In 1968, it was announced that Boone County would be home to a large amusement park. The concept for “Frontier Worlds,” as the park was to be called, was conceived by television actor Fess Parker. Parker previously portrayed “Davy Crockett” and was starring in the popular “Daniel Boone” television series when he began developing his plan for the park.
Parker was initially considering larger cities as locations for the park. Both St. Louis and Denver were in the running, but those locations didn’t have the charm of Kentucky’s Governor Louie Nunn on their side. “We countered with Florence, population 5,837, and Burlington, population 350, and Gunpowder Creek, and we won,” the exuberant governor told the press. The planning was then in full swing.
Parker purchased 76 acres, with an option of 1,500 more in the Walton area. His initial projected budget was $13.5 million. The actor’s vision of the project was a journey through the “frontiers” of American history, beginning with the Mayflower landing. The journey would take visitors through time, finally culminating in a science and space-themed area. Plans also included super-attractions: the Rocky Mountain Thrill Ride, the Huck Finn Raft Adventure, the Salem Witch Whirl-Through and the Anti-Gravity Walk-Through.
Actors portraying heroes from history and legend would be scattered throughout the park, offering an entertaining look into our history. Additionally, a showboat-style venue was planned, complete with live stage shows for park visitors to enjoy. Parker’s plans for the Boone County acreage didn’t end with the park, however. He also planned to develop residential, commercial and public recreation areas surrounding the amusement park.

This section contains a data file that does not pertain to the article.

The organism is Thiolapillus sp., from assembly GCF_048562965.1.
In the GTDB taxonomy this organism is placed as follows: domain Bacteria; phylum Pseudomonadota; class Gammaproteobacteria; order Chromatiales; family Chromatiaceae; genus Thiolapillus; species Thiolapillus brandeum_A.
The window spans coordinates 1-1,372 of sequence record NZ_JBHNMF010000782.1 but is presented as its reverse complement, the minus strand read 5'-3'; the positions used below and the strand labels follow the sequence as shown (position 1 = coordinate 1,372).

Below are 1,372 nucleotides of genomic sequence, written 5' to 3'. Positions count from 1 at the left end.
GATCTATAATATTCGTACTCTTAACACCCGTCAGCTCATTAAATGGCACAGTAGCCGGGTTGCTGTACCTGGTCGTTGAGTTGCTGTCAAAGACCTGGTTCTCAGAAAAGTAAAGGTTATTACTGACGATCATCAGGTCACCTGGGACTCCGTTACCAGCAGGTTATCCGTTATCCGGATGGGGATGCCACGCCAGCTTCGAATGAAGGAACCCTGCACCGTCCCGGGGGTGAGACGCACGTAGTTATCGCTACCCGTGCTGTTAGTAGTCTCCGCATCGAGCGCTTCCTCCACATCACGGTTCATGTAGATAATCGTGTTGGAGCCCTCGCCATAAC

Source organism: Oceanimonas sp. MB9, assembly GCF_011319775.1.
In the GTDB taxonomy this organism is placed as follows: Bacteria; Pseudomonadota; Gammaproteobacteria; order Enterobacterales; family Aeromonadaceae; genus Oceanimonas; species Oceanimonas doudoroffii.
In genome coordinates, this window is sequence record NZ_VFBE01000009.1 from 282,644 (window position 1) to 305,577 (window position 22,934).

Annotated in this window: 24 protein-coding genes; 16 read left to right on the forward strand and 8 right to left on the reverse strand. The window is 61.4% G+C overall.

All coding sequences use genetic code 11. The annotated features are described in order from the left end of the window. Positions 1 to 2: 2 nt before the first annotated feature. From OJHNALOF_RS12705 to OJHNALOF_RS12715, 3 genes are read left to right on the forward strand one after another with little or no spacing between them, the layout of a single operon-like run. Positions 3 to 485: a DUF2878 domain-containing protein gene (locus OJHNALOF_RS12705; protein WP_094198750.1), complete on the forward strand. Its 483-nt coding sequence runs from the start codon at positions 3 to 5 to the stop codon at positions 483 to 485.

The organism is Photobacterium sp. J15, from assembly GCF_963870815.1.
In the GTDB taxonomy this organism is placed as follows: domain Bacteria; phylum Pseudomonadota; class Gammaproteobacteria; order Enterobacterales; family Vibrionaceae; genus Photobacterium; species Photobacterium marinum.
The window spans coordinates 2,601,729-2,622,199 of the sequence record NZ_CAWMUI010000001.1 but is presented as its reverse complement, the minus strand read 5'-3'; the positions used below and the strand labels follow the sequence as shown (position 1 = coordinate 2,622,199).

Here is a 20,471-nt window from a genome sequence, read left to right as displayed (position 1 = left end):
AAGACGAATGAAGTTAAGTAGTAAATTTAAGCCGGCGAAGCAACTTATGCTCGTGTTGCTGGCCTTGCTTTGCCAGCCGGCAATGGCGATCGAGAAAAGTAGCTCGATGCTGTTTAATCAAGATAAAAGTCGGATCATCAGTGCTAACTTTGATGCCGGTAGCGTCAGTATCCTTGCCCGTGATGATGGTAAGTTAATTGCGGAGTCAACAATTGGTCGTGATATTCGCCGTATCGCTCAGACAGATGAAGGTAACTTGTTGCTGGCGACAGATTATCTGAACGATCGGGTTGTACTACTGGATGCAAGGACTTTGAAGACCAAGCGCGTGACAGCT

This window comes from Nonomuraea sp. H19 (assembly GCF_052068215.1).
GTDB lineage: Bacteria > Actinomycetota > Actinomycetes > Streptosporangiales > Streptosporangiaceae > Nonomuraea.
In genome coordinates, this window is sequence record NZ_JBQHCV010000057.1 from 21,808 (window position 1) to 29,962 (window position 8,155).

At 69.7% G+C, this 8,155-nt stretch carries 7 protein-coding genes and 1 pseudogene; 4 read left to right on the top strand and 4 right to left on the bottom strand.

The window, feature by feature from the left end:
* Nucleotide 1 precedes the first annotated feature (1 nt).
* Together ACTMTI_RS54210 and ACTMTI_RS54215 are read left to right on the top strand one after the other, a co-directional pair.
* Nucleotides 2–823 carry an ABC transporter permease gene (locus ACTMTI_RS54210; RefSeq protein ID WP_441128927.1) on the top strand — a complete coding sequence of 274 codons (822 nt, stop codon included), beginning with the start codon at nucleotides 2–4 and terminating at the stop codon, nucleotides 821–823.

The success of Disneyland, along with Parker’s love of history, motivated the actor to pursue the “Frontier Worlds” project. He had worked closely with Walt Disney during the filming of the “Davy Crockett” mini-series and rode with him in the opening parade for Disneyland.
Sadly, the publicity Parker generated backfired. The Wachs family, who owned Cincinnati’s Coney Island, had begun exploring the idea of relocating their park in 1964, due to repeated flooding and parking concerns. The 1968 announcement of the “Frontier Worlds” project prompted the Wachs family to move more quickly. Taft Broadcasting purchased Coney Island Park from the family in 1968, then partnered with the Wachs family to develop the Kings Island Park in Warren County.
With this turn of events, Fess Parker’s dream of a history-based theme park was dashed. “Daniel Boone” left Kentucky behind and returned to California to pursue other investments; the rest is history.
By Hillary Delaney, Local History Public Service Associate